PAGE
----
The fact that this dress has a demi-train suggests that it was meant for more formal daytime occasions (hence the designation “afternoon dress”). Below is a full-on view of rear of the dress:

The dress label- Merlot-Larcheveque, 25 Boulevard des Capucines, 25, En face le Grand Hotel. Unfortunately, we were unable to find out more about the maker.

The above picture is a black and white view of the dress that was taken back in the 1950s and while it doesn’t capture the dress colors, it does highlight the pattern of the outer fashion fabric very nicely. Overall, this dress is an excellent illustration of one type of  Mid-Bustle Era style which involved creating the illusion of an underskirt covered by an outer robe.  Stay tuned for more!


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The Late Bustle Era/1880s Silhouette

With all our recent discussion of 1880s styles, here’s an excellent illustration of the Late Bustle Era silhouette that we recently came across. Moreover, it’s also an interesting example of the use of texture in fabric selection- a tomato red silk overskirt and bodice combined with a darker red silk velvet underskirt that provides a harmonious contrast.

Day Dress, c. 1887; Metropolitan Museum of Art (C.I.68.53.6a, b)

This dress was clearly a day dress and could easily fulfil the role of visiting or afternoon dress. It was clearly a dress meant to be seen in public.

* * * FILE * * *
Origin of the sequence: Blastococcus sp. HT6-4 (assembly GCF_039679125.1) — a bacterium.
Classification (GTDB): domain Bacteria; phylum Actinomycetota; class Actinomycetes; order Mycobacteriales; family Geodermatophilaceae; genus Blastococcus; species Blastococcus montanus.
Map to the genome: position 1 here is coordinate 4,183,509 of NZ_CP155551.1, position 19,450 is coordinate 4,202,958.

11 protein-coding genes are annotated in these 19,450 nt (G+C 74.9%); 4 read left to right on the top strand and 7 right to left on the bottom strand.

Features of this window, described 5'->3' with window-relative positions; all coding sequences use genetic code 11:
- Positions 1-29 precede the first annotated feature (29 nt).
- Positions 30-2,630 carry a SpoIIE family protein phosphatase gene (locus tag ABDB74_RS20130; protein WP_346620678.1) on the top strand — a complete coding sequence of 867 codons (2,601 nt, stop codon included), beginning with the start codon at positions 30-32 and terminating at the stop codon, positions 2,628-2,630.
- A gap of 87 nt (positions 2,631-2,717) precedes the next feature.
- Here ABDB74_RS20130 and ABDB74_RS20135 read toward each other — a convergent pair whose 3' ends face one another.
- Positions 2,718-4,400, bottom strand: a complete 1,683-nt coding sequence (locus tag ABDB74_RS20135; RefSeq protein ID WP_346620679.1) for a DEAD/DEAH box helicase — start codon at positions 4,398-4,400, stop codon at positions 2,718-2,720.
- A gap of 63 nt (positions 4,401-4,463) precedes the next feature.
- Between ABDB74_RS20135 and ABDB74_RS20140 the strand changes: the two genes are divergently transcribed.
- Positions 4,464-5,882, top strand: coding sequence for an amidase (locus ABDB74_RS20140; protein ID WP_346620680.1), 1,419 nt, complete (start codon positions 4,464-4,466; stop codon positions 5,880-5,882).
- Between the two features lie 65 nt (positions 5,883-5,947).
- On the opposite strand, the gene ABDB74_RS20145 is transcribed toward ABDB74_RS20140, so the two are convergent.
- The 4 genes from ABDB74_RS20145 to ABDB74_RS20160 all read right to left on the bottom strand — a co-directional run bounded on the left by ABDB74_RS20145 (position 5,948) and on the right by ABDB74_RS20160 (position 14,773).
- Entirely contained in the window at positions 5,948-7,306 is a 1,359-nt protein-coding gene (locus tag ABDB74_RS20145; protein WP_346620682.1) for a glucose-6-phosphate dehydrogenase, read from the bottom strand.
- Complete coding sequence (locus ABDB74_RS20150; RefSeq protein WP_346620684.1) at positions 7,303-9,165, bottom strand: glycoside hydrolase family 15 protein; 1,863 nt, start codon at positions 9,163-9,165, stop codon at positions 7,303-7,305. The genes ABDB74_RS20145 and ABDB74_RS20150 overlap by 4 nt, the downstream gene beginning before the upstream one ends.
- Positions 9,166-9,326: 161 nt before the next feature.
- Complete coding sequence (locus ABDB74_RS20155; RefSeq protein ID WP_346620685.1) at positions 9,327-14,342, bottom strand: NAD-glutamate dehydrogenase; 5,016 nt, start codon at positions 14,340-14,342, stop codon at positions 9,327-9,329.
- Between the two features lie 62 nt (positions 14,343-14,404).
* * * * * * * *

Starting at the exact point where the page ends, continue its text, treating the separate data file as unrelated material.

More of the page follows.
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And Now For Some Mid-1890s Style

1890s style is definitely a thing with us and today we present you this circa 1895 evening dress:

Rouff, Evening Dress; Metropolitan Museum of Art (2009.300.6477a, b)

The color and texture combination of this dress are a very harmonious combination of an olive velvet bodice combined with a black silk satin skirt and bodice front panels. To finish the style, there’s gold embroidery and fringe which serve to offset the black skirt and front bodice.  Although there’s only one picture of the dress, it does appear that there’s a separate bodice and skirt and the skirt appears to be have been made from the black silk satin fabric; the gold embroidery is a floral design that’s rectangular, running down each side of the front part of the skirt and then running along the skirt bottom, above the hem. It’s too bad that there’s no pictures of the dress from the back or sides.

Close-up of trim detail.

Above is a close-up view of the bottom skirt front and the gold embroidery can be clearly seen. Also, one can also see that black beaded appliques were also used as part of the floral pattern design. In terms of style, the wide neck line and low shoulders  suggest an evening dress style but this style would also work as a reception dress. It’s a fascinating dress and we only wish that there were some more pictures available- there’s a lot of details that are obscured. But, nevertheless, this is another source of dress inspiration, especially with the large leg-of-mutton sleeves.